Community input an asset
The City of Burnside in South Australia has dramatically increased community engagement and input on its asset management.
Community input into the development of Asset Management Plans (AMPs) has traditionally been low in local government.
However, given the importance of these plans, obtaining community input to inform and verify their content is incredibly valuable.
From a legislative perspective, there is a requirement to give the opportunity for the community to input to the development of these plans.
However, it is possible for councils to meet this legislative requirement with little effort, and with little community feedback as a result.
A desktop review in 2017 of several South Australian councils indicated that less than 10 pieces of community feedback in relation to AMPs is common, and often no valid feedback is received at all.
When the City of Burnside updated its AMPs in 2013, the community engagement approach was reflective of meeting minimum legislative requirements, and a traditional approach was taken to development of the plans whereby they were developed by, and primarily for, internal staff. This approach resulted in four pieces of community feedback.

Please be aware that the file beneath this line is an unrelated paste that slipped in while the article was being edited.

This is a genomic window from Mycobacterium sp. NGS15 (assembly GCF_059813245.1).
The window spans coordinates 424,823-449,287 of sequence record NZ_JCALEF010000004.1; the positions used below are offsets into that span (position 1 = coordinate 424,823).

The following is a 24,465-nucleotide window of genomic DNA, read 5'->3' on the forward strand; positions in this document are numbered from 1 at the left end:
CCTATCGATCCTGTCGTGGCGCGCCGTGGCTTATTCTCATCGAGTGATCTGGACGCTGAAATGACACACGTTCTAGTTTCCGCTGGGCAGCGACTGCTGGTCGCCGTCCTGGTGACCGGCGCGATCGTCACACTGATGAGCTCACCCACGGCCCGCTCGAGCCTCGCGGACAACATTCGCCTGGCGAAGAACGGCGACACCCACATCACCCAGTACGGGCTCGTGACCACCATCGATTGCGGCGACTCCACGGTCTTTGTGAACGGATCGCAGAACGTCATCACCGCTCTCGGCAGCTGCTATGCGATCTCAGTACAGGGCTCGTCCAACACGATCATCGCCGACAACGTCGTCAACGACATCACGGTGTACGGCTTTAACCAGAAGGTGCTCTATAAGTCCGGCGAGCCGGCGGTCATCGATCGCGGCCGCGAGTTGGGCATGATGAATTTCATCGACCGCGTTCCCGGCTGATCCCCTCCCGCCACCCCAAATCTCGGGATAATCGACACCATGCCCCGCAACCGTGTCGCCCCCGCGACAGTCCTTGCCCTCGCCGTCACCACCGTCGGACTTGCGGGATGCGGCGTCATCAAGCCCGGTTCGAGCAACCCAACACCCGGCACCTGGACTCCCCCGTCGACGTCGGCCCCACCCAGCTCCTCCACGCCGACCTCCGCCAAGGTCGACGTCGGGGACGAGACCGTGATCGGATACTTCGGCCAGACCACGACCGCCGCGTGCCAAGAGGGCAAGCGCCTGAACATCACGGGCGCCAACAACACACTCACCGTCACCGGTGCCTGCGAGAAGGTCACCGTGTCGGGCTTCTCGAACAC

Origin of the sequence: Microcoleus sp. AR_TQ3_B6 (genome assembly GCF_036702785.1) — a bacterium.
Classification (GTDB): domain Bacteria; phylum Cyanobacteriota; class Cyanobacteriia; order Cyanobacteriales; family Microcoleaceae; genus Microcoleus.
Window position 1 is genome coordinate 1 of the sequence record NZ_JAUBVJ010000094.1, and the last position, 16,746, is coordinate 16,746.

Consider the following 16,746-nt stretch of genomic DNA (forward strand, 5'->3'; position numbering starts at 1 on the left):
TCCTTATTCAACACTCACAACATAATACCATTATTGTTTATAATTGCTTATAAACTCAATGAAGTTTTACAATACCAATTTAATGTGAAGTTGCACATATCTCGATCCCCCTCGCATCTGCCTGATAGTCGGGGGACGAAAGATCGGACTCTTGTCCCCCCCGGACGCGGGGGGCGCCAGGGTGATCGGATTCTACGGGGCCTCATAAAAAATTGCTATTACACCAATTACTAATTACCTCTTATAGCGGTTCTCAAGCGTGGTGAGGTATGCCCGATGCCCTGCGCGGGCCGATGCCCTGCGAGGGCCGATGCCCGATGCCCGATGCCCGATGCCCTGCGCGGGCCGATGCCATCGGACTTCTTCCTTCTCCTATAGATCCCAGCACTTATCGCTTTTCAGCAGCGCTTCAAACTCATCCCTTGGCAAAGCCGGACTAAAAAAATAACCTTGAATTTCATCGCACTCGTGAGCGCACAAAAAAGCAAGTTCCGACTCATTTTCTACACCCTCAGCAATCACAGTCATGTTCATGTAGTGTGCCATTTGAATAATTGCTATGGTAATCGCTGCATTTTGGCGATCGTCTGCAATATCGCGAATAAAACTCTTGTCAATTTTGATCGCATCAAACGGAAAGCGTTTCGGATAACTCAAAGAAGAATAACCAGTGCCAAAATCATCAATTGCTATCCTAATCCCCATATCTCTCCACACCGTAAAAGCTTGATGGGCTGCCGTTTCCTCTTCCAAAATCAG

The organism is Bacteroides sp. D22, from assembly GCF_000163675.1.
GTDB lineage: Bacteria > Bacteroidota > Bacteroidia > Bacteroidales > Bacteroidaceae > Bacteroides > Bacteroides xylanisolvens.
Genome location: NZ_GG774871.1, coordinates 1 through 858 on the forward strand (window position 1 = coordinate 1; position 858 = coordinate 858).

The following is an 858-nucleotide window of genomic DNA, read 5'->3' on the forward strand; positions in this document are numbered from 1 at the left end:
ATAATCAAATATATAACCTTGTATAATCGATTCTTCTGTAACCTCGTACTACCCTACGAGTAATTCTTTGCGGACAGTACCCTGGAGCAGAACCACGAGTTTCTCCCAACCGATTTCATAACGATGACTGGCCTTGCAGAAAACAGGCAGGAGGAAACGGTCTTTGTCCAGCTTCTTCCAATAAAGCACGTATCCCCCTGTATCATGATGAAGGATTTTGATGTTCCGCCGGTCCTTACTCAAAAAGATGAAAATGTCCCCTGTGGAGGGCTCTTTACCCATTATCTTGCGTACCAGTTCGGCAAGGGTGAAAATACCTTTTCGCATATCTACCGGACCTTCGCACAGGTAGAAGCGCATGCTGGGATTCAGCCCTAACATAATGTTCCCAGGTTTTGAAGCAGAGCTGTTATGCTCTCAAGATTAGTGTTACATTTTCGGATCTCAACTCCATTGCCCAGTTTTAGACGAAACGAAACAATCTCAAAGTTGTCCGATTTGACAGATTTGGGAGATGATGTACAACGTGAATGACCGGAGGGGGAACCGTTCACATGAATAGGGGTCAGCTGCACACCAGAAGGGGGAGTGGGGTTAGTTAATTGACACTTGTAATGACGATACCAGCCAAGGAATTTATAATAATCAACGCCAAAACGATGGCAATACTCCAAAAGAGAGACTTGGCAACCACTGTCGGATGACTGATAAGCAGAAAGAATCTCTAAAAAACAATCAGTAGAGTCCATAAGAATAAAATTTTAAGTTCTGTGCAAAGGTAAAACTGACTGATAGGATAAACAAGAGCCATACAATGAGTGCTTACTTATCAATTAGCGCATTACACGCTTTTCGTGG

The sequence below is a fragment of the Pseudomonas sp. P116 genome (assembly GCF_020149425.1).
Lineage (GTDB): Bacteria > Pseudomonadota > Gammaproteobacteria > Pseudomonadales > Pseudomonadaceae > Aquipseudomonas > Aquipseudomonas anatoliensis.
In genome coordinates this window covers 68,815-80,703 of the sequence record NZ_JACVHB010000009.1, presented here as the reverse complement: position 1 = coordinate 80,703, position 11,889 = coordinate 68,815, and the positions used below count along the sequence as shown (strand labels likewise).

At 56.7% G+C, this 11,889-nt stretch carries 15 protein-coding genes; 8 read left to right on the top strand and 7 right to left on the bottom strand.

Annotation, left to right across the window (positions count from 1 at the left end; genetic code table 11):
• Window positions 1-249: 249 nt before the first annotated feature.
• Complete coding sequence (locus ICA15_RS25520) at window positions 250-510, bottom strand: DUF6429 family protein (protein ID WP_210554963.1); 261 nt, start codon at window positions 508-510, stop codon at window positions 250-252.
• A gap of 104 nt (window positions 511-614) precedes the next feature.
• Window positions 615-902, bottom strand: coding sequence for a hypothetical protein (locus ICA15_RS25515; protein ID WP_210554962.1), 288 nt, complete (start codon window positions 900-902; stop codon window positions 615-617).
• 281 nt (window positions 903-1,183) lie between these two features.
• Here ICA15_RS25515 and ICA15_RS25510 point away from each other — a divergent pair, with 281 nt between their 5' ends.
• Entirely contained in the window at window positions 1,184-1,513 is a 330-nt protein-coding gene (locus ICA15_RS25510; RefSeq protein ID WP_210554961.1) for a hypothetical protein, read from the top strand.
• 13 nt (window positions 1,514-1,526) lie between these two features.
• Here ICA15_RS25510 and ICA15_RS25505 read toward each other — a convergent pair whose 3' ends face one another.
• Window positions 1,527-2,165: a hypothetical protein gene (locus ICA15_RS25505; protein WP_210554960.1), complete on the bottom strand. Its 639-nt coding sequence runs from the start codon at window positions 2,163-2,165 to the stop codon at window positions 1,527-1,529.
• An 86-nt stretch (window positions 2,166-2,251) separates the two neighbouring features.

When the City of Burnside renewed its AMPs in 2016, staff members were keen to improve the level of community input.
To drive this agenda, focus was given to two key areas; the format and content of the plans, and the community engagement techniques employed.
In order to make the technical content of the plans easier to comprehend, much of the information was translated into graphics.
A ‘frequently asked questions’ section was added, and terminology was simplified.
Service levels were amended to include both technical and community based targets.
Targets for service levels were developed using real performance data as a benchmark, as well as community feedback, which had been obtained via various mechanisms including the organisation’s customer request system and annual community survey.
As part of the engagement process, a survey was developed which sought feedback in relation to the community’s perception of each of the organisation’s key asset classes, and engagement techniques leveraged a number of existing communication channels.
As a result of these changes, Council obtained a more than 20,000 per cent increase in community feedback. This feedback allowed council to verify its proposed service levels and long term financials, as well as providing insight into perceptions of the community.
The City of Burnside will be presenting on this topic at the upcoming International Public Works Conference being held in Perth in August this year.